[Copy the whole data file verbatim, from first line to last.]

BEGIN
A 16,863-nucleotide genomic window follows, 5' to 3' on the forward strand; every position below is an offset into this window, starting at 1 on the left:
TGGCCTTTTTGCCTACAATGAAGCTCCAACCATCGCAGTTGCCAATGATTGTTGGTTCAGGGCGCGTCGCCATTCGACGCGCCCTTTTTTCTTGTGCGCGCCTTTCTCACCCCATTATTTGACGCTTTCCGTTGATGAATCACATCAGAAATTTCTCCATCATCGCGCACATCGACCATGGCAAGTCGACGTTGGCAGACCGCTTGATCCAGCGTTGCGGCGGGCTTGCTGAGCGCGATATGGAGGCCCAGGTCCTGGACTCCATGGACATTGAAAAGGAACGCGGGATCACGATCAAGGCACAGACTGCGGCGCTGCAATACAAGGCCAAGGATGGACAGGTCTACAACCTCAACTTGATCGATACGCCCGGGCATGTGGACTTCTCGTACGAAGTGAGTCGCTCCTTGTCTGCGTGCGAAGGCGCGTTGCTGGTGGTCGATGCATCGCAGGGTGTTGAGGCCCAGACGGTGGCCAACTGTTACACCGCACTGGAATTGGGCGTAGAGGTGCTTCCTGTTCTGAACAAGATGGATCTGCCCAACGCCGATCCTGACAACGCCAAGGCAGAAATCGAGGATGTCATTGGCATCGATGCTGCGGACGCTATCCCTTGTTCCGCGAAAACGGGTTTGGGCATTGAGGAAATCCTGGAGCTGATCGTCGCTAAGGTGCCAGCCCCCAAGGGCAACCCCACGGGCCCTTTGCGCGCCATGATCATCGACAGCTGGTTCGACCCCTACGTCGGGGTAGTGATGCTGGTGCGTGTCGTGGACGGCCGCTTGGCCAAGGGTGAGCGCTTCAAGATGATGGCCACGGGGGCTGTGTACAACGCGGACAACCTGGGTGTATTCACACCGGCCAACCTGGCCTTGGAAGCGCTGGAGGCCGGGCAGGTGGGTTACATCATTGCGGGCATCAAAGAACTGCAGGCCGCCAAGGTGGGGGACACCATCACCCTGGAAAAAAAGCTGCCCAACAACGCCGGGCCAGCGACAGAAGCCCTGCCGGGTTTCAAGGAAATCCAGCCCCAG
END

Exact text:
A 16,863-nucleotide genomic window follows, 5' to 3' on the forward strand; every position below is an offset into this window, starting at 1 on the left:
TGGCCTTTTTGCCTACAATGAAGCTCCAACCATCGCAGTTGCCAATGATTGTTGGTTCAGGGCGCGTCGCCATTCGACGCGCCCTTTTTTCTTGTGCGCGCCTTTCTCACCCCATTATTTGACGCTTTCCGTTGATGAATCACATCAGAAATTTCTCCATCATCGCGCACATCGACCATGGCAAGTCGACGTTGGCAGACCGCTTGATCCAGCGTTGCGGCGGGCTTGCTGAGCGCGATATGGAGGCCCAGGTCCTGGACTCCATGGACATTGAAAAGGAACGCGGGATCACGATCAAGGCACAGACTGCGGCGCTGCAATACAAGGCCAAGGATGGACAGGTCTACAACCTCAACTTGATCGATACGCCCGGGCATGTGGACTTCTCGTACGAAGTGAGTCGCTCCTTGTCTGCGTGCGAAGGCGCGTTGCTGGTGGTCGATGCATCGCAGGGTGTTGAGGCCCAGACGGTGGCCAACTGTTACACCGCACTGGAATTGGGCGTAGAGGTGCTTCCTGTTCTGAACAAGATGGATCTGCCCAACGCCGATCCTGACAACGCCAAGGCAGAAATCGAGGATGTCATTGGCATCGATGCTGCGGACGCTATCCCTTGTTCCGCGAAAACGGGTTTGGGCATTGAGGAAATCCTGGAGCTGATCGTCGCTAAGGTGCCAGCCCCCAAGGGCAACCCCACGGGCCCTTTGCGCGCCATGATCATCGACAGCTGGTTCGACCCCTACGTCGGGGTAGTGATGCTGGTGCGTGTCGTGGACGGCCGCTTGGCCAAGGGTGAGCGCTTCAAGATGATGGCCACGGGGGCTGTGTACAACGCGGACAACCTGGGTGTATTCACACCGGCCAACCTGGCCTTGGAAGCGCTGGAGGCCGGGCAGGTGGGTTACATCATTGCGGGCATCAAAGAACTGCAGGCCGCCAAGGTGGGGGACACCATCACCCTGGAAAAAAAGCTGCCCAACAACGCCGGGCCAGCGACAGAAGCCCTGCCGGGTTTCAAGGAAATCCAGCCCCAG